To earn today’s pops, cracks, and twinges I ran a time I’m actually happy with. I said I would be happy if I go under 25 flat when I race and I’m pretty darn close. What makes me happiest is how close I came to quitting and how hard I worked to keep going. Few experiences match the high of a solitary maximal effort. No one knows where my route ends and no one will make me run until I barf, except me. I did what I set out to do (and I kept everything down).

I have to admit: this is the first time I have run a full 5km since… probably over a year ago? And yes I am racing a 5km in 3 weeks; it is a weird training style absolutely. But my body didn’t feel like it could do it before, so I didn’t make it. This could have backfired and (knock on wood) could still work against me. But how can some pre-planned workout schedule know how my legs will feel, what my terrible schedule will allow, or adjust to where my head will be at. I don’t know even know these things. My body won’t advance in regularly timed intervals so neither will my program.

After my run, I texted one of my good friends who I used to sell running shoes with (think dream team style). He is a fantastic athlete and all of his times blow mine out of the water, yet he has this amazing enthusiasm for my modified distances and increased times. Sure enough, he follows up to my run time with a link to a race in support of a donkey sanctuary, where my time would have placed me as the first female. A donkey shaped trophy would really add to my apartment but running and being supported is rewarding enough.

Maintaining commitment to anything is worthy of reward but committing to something, working hard, and seeing progress is a reward in itself and I can’t promote that enough. That is probably why I work in fitness? Or maybe it is because I just like a career that lets me spend the day in stretchy pants.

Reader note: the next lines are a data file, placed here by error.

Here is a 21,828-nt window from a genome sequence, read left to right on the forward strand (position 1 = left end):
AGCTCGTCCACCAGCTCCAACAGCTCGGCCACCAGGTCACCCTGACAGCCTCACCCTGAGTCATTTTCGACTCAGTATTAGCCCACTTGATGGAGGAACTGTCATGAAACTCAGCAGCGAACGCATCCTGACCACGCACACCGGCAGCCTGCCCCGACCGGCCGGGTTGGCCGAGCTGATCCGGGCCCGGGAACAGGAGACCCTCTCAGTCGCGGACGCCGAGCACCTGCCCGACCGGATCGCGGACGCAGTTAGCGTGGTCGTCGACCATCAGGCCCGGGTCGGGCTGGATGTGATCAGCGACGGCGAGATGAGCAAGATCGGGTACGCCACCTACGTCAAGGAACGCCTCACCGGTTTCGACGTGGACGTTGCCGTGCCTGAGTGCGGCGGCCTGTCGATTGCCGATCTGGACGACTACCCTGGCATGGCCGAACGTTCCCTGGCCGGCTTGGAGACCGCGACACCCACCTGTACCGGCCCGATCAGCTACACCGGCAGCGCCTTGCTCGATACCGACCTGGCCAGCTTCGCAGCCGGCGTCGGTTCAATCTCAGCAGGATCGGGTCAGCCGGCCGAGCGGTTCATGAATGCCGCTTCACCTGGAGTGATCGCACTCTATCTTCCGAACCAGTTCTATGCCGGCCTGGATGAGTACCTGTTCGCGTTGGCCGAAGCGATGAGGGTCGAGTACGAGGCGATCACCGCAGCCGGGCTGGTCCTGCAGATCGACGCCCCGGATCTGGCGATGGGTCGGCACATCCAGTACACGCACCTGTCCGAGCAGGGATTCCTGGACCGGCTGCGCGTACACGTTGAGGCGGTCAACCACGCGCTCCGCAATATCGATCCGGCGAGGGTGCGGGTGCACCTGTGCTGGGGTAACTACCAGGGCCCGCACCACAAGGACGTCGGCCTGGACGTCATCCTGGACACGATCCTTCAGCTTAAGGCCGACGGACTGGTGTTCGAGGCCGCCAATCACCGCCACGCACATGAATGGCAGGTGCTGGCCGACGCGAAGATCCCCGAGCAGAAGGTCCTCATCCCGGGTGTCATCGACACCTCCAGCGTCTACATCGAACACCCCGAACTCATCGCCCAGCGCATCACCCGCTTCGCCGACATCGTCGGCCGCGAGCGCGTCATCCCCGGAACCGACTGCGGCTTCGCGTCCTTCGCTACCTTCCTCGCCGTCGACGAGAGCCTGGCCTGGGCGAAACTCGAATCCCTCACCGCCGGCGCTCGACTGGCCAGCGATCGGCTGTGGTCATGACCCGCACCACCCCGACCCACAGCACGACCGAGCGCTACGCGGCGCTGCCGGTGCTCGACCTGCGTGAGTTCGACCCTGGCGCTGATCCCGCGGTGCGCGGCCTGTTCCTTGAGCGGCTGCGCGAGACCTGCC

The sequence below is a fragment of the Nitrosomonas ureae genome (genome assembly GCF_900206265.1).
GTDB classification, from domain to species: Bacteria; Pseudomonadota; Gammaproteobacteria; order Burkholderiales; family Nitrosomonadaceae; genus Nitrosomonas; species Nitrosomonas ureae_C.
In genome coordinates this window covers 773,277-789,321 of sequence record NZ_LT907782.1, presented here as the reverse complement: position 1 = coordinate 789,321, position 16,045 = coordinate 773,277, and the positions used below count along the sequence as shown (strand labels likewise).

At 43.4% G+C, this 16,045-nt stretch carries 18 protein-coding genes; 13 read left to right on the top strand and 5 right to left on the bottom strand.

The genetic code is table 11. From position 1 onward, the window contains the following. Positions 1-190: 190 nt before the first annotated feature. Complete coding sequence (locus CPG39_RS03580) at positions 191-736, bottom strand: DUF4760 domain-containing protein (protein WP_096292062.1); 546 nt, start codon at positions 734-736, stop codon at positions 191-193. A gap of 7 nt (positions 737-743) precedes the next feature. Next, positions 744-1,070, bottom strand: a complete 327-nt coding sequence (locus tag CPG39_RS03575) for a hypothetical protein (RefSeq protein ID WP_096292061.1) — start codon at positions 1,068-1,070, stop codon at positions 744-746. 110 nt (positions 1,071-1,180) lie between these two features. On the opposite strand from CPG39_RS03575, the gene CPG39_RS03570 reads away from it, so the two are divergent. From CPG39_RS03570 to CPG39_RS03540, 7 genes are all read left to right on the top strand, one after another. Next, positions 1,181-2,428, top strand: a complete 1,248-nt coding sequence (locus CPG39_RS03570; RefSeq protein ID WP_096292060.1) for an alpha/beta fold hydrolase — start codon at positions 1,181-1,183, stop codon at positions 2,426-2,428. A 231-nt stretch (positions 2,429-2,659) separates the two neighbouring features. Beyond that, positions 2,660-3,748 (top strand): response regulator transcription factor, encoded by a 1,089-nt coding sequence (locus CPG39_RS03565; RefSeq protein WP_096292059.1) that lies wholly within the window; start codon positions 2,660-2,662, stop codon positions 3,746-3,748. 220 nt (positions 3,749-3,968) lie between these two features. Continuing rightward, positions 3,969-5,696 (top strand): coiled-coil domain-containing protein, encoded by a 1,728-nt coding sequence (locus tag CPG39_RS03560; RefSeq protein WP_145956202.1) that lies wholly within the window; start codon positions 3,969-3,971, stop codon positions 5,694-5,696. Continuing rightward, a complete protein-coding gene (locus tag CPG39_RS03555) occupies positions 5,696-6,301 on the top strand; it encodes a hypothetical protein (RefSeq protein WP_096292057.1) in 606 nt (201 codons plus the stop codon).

Feeling rewarded, motivated, and supported; the countdown to race day is on.

“Far and away the best prize that life offers is the chance to work hard at work worth doing.”   -Theodore Roosevelt

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Squats and Trots

I consider myself an athlete.

Sport is a mental game and although I may be temporarily sidelined from competition, I think the situation is a great challenge for my mental strength. I compete against myself every day that I workout (or I don’t). No one in the gym will know if I cheat myself a few reps to save myself from the ugly face and weird sounds that come with them. No one will know if I am actually not changing the song on my iPod but killing time while I pretend my legs are still feeling strong. No one will know if I go straight home to stuff my face with junk food because “I worked hard and earned it”.

But this is a mental game and my willpower is an Olympic barbell.

Being injured slapped me across the face with its silver lining. It took its time but sure enough it appeared as it always does. I was in a rut at work as a personal trainer and the world kindly gave me a wake up call when I was hit by SUV  while I was biking to work. Lifestyle changes are incredibly hard and this bad situation ended up being an amazing lesson to remind myself just what that experience is like.

As a trainer I was given a chance to learn (again) how intimidating the gym is to an unfit person, and how physically and mentally hard getting fit is. I would even dare to say it was unappealingly difficult. Luckily, I knew I would come to one day appreciate the struggle. The journey is just getting started and it is worth it already.

This blog is my story, my motivation, my interest in fitness and nutrition, and my progress. Thanks for reading 🙂